The Bracebridge and Muskoka Lakes Secondary School (BML) Robotics team is fresh off their first competition of the season, and now, they’re looking for sponsors and mentors to help them up their game.
The BML Robotics 6859 team has put together a robot that lifts and places cones as part of their participation in FIRST Robotics Competitions. Each year, the minds behind the competitions create a game and a corresponding set of tasks for the robotics teams to battle it out. This year, the game has teams form alliances and use their robots to earn points by moving cones or cubes and then returning to their docking station. Bill Bagshaw, lead mentor for BML Robotics, said they were able to buy robot parts with leftover money from last year, which was a huge help in a season where fundraising has been fraught with difficulty.
“We’ve definitely benefited greatly from our associations with our sponsors, and we have had a lot of sponsors fall on hard times,” he said. “One of our sponsors has reduced their donation by $2,000. We’re having difficulty raising funds, and so we’re looking for some more help from the community.”
After the team took a one-year hiatus in 2021, Bagshaw became the lead mentor for the 2022 and 2023 seasons. He first got involved with robotics when his son joined the Gravenhurst team in 2018, and he’s continued helping their team while also taking the reins for BML’s team.
Most of the team’s funding comes from large sponsors like OPG and RBC. They receive help from local service clubs as well, which allows them to cover the $6,000 team fee required to participate. Parent volunteers also cover most of the transportation, but they need more support to ensure the team can continue beyond this season.
“It’s a great opportunity for young people to be exposed to like-minded individuals and also caring adults,” Bagshaw said. “There are things to do for people who are interested in business and in marketing. There are things to do for people who want to be part of a club, and there are definitely things there for people who want to be engineers and programmers.”
Grade 12 student Lauren Puchala is one of the team members who got involved because of her interest in business rather than engineering. She hopes to pursue a career in business or management, so she sees robotics as a chance to practice overseeing a team.
“During our last competition at Georgian College, I was able to go down to the field where the matches were being played and have the opportunity to see firsthand how the robots have not only positively influenced my teammates but also other teams,” she said. “That has influenced me to become more involved with the technical aspect of our robot as well.”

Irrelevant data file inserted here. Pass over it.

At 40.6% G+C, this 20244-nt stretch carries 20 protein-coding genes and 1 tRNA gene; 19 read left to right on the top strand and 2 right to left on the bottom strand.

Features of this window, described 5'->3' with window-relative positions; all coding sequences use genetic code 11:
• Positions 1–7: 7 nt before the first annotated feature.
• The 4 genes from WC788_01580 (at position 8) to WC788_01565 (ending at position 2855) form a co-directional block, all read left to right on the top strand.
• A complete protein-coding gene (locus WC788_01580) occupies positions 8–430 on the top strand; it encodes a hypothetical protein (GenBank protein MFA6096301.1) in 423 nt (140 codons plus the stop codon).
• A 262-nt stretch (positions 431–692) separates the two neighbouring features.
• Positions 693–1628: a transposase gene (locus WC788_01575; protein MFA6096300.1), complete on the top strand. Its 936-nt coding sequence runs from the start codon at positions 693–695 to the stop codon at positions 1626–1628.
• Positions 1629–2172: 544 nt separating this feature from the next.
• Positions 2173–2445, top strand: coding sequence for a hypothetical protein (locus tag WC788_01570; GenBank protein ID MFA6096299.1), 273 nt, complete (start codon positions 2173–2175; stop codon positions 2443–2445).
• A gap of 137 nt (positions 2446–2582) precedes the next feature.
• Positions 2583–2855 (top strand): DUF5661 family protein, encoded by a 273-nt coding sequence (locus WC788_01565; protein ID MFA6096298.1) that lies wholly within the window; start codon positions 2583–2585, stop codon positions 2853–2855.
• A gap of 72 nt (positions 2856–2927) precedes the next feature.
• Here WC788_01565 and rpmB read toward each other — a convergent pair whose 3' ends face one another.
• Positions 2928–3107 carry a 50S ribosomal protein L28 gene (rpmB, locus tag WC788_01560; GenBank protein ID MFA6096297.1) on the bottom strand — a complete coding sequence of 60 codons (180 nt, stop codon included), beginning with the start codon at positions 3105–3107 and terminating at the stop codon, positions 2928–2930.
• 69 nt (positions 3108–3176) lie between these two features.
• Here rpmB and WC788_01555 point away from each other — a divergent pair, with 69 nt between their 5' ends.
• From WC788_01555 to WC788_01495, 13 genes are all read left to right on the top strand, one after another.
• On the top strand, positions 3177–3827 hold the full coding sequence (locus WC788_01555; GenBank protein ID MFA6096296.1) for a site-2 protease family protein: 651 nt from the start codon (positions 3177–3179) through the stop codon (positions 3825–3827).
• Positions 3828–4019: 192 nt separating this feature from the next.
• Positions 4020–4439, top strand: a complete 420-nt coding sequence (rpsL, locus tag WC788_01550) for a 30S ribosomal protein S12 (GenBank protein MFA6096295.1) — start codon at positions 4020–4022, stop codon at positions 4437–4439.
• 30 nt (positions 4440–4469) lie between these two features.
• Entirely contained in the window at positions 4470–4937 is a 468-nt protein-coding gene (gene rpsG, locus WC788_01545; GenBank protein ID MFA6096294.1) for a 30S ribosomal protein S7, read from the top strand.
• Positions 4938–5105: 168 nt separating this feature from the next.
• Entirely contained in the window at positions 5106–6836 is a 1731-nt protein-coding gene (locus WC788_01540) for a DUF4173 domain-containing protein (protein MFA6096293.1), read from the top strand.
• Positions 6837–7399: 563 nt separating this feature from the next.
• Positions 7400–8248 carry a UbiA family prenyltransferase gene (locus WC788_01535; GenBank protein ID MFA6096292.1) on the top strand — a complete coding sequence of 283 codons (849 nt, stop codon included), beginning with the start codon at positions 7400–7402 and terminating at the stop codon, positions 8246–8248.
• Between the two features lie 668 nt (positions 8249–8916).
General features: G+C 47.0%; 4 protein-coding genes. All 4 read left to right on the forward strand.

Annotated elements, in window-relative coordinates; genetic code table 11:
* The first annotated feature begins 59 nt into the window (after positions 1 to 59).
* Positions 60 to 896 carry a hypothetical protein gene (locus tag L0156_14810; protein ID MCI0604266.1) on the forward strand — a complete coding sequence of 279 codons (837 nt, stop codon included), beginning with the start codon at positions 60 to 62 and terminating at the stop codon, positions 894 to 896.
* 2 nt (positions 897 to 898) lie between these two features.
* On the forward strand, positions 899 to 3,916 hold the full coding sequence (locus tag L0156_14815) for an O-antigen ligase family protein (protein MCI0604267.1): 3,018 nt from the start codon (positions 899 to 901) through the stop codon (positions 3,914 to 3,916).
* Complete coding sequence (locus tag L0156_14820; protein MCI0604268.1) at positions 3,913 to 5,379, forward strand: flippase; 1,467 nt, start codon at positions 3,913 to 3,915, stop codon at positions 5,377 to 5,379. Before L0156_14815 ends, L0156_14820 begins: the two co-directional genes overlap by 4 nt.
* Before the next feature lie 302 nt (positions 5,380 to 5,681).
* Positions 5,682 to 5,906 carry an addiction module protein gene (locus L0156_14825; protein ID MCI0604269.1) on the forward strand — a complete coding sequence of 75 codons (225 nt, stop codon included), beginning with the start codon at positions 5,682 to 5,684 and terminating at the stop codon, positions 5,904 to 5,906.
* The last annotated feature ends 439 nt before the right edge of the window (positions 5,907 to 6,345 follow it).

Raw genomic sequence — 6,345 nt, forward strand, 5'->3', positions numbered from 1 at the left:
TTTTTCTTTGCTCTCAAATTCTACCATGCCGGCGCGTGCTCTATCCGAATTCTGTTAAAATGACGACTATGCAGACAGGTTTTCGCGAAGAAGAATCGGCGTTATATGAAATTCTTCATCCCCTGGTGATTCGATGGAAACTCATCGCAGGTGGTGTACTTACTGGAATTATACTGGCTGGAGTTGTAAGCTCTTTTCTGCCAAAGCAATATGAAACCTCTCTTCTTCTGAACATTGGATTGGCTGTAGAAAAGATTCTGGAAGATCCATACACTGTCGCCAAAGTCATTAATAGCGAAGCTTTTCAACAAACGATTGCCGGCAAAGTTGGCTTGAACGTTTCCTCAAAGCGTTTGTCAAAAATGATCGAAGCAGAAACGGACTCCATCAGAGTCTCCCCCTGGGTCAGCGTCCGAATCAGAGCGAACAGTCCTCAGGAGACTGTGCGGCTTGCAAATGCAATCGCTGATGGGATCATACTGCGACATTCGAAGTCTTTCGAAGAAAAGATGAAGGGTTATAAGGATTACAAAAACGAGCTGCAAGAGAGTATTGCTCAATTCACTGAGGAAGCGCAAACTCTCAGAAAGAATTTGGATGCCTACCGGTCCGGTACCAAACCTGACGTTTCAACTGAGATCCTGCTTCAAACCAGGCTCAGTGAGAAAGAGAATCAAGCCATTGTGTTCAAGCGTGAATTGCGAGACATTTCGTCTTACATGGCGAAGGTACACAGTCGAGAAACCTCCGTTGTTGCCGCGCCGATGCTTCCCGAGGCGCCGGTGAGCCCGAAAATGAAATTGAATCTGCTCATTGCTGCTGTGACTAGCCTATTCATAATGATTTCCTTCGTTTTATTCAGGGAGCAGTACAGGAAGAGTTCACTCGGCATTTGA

Puchala said the competition brought them closer because they had to work together to problem solve, especially because their lead mentor was out with COVID. Bagshaw was heartbroken to miss the first competition of the season, so he’s grateful to fellow mentors Tim Maleske and Rick Pierce as well as Principal Tanya Fraser for stepping in to help.
The team placed 25th out of 28 teams, so they’re working hard to improve the robot before their next competition in North Bay from March 24 to 26. Puchala is excited to see the progress they’ve made on the robot, but more than anything, the best part of robotics for her is the people she’s met.
“There are so many great personalities, and everyone has been truly welcoming towards me and other members who have recently joined,” Puchala said. “We all have the same goals regarding the team and our robot, so it’s really nice to see how everyone helps everyone.”
The team is also looking for someone to assist them in fundraising and marketing. Bagshaw said as a Physics teacher, it’s not his strong suit, so he’s hoping to bring on a committed volunteer to train the students in raising and managing money for the team.
Their next big expense will be getting hotel rooms in North Bay for the competition, so they’re aiming to kickstart fundraising to ensure they have money for materials at the start of next season. Still, their primary focus is improving the robot, which could benefit from the help of a new programming teacher and his students.
In addition, the team is looking at implementing active wheels that reach out and grab the cones instead of passively picking them up as the robot does now. Regardless of whether it’s ready in time for competition, Bagshaw said they’re working hard to grow their skills, and he can’t wait to be there with them as they compete in North Bay.
“We’re looking for a good positive team coherence, and we’re going to tweak our robot to try and make it get a little bit more done,” Bagshaw said. “But I’m trying to just encourage the kids, in general, to learn as much as they can, to be involved in all of the repairs and all of the things, and just try to train as many people to learn whatever they can learn.”
To offer support as a sponsor or mentor, contact Bill Bagshaw at firstname.lastname@example.org.